Kenji Yamashita Art Director, LOGAN

LOGAN Art Director Kenji Yamashita talks beauty, the limitlessness of design, and what’s really rewarding.

What are some of your favorite projects to have worked on at LOGAN?

Many of my favorite projects are yet to come out. One I can speak about is a design mini-doc that I did for Lincoln Motor Company. It goes through their 100-year history, using typography and design from each decade. It was exciting to summarize entire decades into one design language.

Perhaps the most special project I worked on was the main title sequence for a documentary called Everything Will Be Okay. It is actually one of Ben Conrad’s (co-owner of Logan) passion projects that he has been involved with for several years. It’s an inspiring story that follows the filmmaker Patrick O’Brien’s life before and after he was diagnosed with ALS, also known as Lou Gehrig’s disease. Even though the documentary deals with serious subject manner, the spirit of the film is hopeful. And despite the difficulty of living with ALS, Patrick is a fun-loving, talented filmmaker who has an amazing sense of humor. So, when I was coming up with the concept and design for the opening sequence, I wanted it to be a celebration of that spirit.

I feel the most rewarded, creatively, when I can meet and work with interesting people who have inspiring messages.

I do many beauty jobs, but one of my favorite beauty spots that I worked on was a spot for Marc Jacobs.

Marc Jacobs was a challenge with such an accelerated schedule. But I had an incredible team who really immersed themselves in the project and we were able to create a really beautiful spot in a short amount of time.

What are some challenges and anecdotes of art directing product-focused animated commercials?

Product-focused commercials can be challenging because there is so much freedom in design. My job is to decide the rules and the laws that govern the world in which the products are housed. This includes things like the final camera or product move, the lens, colors, effects, details, etc.

For example, when you see products moving in front of a white background, does this white world obey gravity? Or do you create a new world that feels surprising and different than what the viewer is used to? How much of the product do I reveal with lighting? How many details do I add to the product? The audience is used to seeing idealized versions of products in print ads; but in motion, seeing the actual imperfections—i.e. scratches or blemishes–makes the product look more authentic.

Oftentimes, the product-focused projects that Logan does are high-profile and therefore under very strong NDA. So, until it’s released you have to shut your mouth—above all, that is the most challenging aspect for me!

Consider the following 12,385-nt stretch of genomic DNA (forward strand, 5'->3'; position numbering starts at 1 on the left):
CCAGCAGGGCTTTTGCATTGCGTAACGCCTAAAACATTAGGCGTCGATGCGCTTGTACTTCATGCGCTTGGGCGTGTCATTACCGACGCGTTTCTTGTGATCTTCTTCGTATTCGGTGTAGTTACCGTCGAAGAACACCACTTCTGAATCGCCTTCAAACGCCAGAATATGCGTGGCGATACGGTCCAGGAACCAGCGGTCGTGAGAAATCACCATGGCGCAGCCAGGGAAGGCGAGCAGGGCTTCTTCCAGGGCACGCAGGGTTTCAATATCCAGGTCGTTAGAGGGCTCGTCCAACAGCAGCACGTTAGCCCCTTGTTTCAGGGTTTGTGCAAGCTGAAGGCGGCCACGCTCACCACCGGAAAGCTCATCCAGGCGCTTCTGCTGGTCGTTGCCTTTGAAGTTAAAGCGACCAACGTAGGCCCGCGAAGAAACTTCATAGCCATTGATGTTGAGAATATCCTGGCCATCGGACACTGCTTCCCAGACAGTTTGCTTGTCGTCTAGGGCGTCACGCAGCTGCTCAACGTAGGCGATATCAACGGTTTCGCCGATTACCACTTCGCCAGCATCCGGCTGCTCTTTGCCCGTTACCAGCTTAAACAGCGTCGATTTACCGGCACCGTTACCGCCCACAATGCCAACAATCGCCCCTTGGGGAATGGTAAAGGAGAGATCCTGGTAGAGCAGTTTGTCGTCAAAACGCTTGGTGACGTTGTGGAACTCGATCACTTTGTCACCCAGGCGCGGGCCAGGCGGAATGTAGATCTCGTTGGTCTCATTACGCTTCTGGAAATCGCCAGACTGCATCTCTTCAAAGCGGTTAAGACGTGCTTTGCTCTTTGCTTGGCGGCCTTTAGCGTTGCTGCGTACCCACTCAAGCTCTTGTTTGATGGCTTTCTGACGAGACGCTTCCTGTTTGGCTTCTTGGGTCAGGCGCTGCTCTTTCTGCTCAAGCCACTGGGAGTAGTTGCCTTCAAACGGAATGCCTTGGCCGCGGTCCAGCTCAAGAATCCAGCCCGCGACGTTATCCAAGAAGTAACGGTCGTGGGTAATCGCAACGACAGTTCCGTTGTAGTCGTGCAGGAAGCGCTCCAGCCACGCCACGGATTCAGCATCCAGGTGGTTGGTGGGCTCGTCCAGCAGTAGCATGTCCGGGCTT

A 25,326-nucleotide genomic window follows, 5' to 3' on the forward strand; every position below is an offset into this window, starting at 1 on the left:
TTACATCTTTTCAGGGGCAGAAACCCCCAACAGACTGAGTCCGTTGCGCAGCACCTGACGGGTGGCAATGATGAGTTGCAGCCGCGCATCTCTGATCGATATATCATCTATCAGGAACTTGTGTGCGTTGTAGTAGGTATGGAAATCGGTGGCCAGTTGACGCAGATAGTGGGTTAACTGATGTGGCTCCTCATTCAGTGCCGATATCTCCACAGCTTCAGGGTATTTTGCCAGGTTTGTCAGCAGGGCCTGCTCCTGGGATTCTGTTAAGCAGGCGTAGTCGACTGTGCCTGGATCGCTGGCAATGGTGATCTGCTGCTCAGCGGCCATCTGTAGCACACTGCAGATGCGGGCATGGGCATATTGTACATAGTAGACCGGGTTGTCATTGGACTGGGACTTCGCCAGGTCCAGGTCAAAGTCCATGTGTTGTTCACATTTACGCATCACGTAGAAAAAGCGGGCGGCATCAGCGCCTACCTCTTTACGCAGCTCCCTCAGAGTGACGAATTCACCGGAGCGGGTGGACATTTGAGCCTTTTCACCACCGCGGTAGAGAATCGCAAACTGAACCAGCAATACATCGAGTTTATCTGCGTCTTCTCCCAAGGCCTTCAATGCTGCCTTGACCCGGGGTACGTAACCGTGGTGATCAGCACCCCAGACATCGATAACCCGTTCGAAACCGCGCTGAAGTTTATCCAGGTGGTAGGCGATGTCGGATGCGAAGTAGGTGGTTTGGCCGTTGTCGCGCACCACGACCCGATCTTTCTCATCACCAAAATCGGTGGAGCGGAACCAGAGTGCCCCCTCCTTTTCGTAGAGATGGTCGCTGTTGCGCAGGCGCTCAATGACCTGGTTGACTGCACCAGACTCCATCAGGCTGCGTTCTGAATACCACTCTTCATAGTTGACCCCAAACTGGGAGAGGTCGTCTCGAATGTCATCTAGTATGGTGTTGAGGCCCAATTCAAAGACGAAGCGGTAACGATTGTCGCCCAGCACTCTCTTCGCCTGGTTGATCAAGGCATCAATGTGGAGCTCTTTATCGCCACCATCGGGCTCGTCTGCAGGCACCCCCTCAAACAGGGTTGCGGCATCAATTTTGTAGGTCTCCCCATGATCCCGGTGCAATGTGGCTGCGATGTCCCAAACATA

What do you like about working on commercials as opposed to films, and vice versa?  Which direction do you see yourself going in ultimately and what are some of your goals?

What I love the most about working on commercials is the short life cycle. Whether I deem a project as “good” or “bad,” I always know the project will not drag on endlessly. This creates a constant change and evolution in my creative life that I enjoy. Having said that, who does not want to work on cool movies?!

I’m lucky that Logan is one of the rare places that presents both commercial and film creative opportunities, so I don’t have to choose. And honestly, in the end what motivates me the most is creating beautiful images. Both film and commercials allow me to do that.

Who are other talented art directors in the industry who you admire?

Do I need to give free publicity to my competitors? Haha. But seriously, I do not have one particular individual that I absolutely admire. But when I look around my desk, I realize that I am sitting next to some of the most talented people in the industry. From our CD Alan Bibby, VFX supervisor John Corbett, 3D lead Warren Heimall, Matt Anderson and Art Director Jeff Welk. Not only are they great artists, but they also encourage each other to take risks, which I think is essential to successful work of any kind.

What are some of your creative inspirations?

Design is limitless, so I find myself being inspired by things that also have no limit. For example, the human eye can only perceive so much of the physical world, but with special lenses or other technologies, we are able to see the formerly unseen. Whether it’s in the micro sense of atoms or particles, or the macro sense of seeing the outer reaches of the universe, I’m continually inspired by them. There’s something about seeing images of worlds that humans were previously unable to see that motivates me to create designs that humans have not yet seen.

What are the most essential skills for a great art director to possess?

Taste.